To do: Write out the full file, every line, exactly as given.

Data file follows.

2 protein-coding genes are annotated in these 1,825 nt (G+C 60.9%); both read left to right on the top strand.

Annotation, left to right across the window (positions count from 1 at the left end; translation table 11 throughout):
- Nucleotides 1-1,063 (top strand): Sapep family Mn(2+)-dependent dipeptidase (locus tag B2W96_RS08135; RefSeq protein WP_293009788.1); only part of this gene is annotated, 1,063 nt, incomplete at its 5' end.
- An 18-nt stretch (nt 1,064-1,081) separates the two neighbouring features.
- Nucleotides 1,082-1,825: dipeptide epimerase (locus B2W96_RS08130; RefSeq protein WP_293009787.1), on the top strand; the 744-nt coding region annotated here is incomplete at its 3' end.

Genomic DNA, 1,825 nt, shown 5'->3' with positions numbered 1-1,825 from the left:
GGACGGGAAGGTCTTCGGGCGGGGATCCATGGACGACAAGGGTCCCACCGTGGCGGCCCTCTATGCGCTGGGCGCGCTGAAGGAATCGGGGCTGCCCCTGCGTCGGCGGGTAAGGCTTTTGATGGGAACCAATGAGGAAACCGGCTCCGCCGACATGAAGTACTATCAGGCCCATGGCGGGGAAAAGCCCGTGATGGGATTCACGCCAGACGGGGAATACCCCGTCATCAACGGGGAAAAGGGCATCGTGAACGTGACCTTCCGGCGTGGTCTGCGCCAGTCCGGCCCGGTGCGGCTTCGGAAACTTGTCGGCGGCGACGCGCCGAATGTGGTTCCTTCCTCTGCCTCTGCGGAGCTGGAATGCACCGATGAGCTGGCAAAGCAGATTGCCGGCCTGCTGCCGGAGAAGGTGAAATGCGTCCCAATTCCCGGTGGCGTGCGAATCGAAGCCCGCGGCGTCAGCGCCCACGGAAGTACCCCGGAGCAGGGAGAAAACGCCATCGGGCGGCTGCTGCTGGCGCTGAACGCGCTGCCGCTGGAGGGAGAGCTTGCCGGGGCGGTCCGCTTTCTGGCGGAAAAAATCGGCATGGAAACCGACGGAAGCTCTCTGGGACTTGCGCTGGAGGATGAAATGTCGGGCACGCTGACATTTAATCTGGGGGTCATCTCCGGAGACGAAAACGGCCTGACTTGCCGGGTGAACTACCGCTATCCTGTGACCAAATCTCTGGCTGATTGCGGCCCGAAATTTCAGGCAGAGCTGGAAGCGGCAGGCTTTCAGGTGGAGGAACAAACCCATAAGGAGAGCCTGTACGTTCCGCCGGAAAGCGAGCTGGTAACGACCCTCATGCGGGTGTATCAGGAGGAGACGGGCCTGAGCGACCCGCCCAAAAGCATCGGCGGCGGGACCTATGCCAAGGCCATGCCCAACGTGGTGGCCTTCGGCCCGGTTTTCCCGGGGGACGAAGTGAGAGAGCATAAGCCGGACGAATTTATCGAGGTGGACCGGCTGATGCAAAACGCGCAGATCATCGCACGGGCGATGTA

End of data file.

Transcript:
2 protein-coding genes are annotated in these 1,825 nt (G+C 60.9%); both read left to right on the top strand.

Annotation, left to right across the window (positions count from 1 at the left end; translation table 11 throughout):
- Nucleotides 1-1,063 (top strand): Sapep family Mn(2+)-dependent dipeptidase (locus tag B2W96_RS08135; RefSeq protein WP_293009788.1); only part of this gene is annotated, 1,063 nt, incomplete at its 5' end.
- An 18-nt stretch (nt 1,064-1,081) separates the two neighbouring features.
- Nucleotides 1,082-1,825: dipeptide epimerase (locus B2W96_RS08130; RefSeq protein WP_293009787.1), on the top strand; the 744-nt coding region annotated here is incomplete at its 3' end.

Genomic DNA, 1,825 nt, shown 5'->3' with positions numbered 1-1,825 from the left:
GGACGGGAAGGTCTTCGGGCGGGGATCCATGGACGACAAGGGTCCCACCGTGGCGGCCCTCTATGCGCTGGGCGCGCTGAAGGAATCGGGGCTGCCCCTGCGTCGGCGGGTAAGGCTTTTGATGGGAACCAATGAGGAAACCGGCTCCGCCGACATGAAGTACTATCAGGCCCATGGCGGGGAAAAGCCCGTGATGGGATTCACGCCAGACGGGGAATACCCCGTCATCAACGGGGAAAAGGGCATCGTGAACGTGACCTTCCGGCGTGGTCTGCGCCAGTCCGGCCCGGTGCGGCTTCGGAAACTTGTCGGCGGCGACGCGCCGAATGTGGTTCCTTCCTCTGCCTCTGCGGAGCTGGAATGCACCGATGAGCTGGCAAAGCAGATTGCCGGCCTGCTGCCGGAGAAGGTGAAATGCGTCCCAATTCCCGGTGGCGTGCGAATCGAAGCCCGCGGCGTCAGCGCCCACGGAAGTACCCCGGAGCAGGGAGAAAACGCCATCGGGCGGCTGCTGCTGGCGCTGAACGCGCTGCCGCTGGAGGGAGAGCTTGCCGGGGCGGTCCGCTTTCTGGCGGAAAAAATCGGCATGGAAACCGACGGAAGCTCTCTGGGACTTGCGCTGGAGGATGAAATGTCGGGCACGCTGACATTTAATCTGGGGGTCATCTCCGGAGACGAAAACGGCCTGACTTGCCGGGTGAACTACCGCTATCCTGTGACCAAATCTCTGGCTGATTGCGGCCCGAAATTTCAGGCAGAGCTGGAAGCGGCAGGCTTTCAGGTGGAGGAACAAACCCATAAGGAGAGCCTGTACGTTCCGCCGGAAAGCGAGCTGGTAACGACCCTCATGCGGGTGTATCAGGAGGAGACGGGCCTGAGCGACCCGCCCAAAAGCATCGGCGGCGGGACCTATGCCAAGGCCATGCCCAACGTGGTGGCCTTCGGCCCGGTTTTCCCGGGGGACGAAGTGAGAGAGCATAAGCCGGACGAATTTATCGAGGTGGACCGGCTGATGCAAAACGCGCAGATCATCGCACGGGCGATGTA